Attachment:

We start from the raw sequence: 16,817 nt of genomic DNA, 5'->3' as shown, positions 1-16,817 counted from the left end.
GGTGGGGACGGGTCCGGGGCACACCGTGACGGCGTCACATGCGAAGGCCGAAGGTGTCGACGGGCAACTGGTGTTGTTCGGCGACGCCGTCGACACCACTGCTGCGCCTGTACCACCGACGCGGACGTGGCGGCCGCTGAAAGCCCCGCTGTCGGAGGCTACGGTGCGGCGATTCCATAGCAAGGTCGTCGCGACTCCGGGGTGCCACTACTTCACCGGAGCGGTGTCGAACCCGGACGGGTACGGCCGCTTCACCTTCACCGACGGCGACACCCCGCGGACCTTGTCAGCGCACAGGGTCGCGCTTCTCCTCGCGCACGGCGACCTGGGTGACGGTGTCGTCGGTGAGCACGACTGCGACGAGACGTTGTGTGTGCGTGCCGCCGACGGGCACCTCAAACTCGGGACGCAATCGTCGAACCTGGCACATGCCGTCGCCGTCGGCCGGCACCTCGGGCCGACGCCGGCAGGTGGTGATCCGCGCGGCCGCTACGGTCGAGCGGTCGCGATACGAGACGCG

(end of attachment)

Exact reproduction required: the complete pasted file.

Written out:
We start from the raw sequence: 16,817 nt of genomic DNA, 5'->3' as shown, positions 1-16,817 counted from the left end.
GGTGGGGACGGGTCCGGGGCACACCGTGACGGCGTCACATGCGAAGGCCGAAGGTGTCGACGGGCAACTGGTGTTGTTCGGCGACGCCGTCGACACCACTGCTGCGCCTGTACCACCGACGCGGACGTGGCGGCCGCTGAAAGCCCCGCTGTCGGAGGCTACGGTGCGGCGATTCCATAGCAAGGTCGTCGCGACTCCGGGGTGCCACTACTTCACCGGAGCGGTGTCGAACCCGGACGGGTACGGCCGCTTCACCTTCACCGACGGCGACACCCCGCGGACCTTGTCAGCGCACAGGGTCGCGCTTCTCCTCGCGCACGGCGACCTGGGTGACGGTGTCGTCGGTGAGCACGACTGCGACGAGACGTTGTGTGTGCGTGCCGCCGACGGGCACCTCAAACTCGGGACGCAATCGTCGAACCTGGCACATGCCGTCGCCGTCGGCCGGCACCTCGGGCCGACGCCGGCAGGTGGTGATCCGCGCGGCCGCTACGGTCGAGCGGTCGCGATACGAGACGCG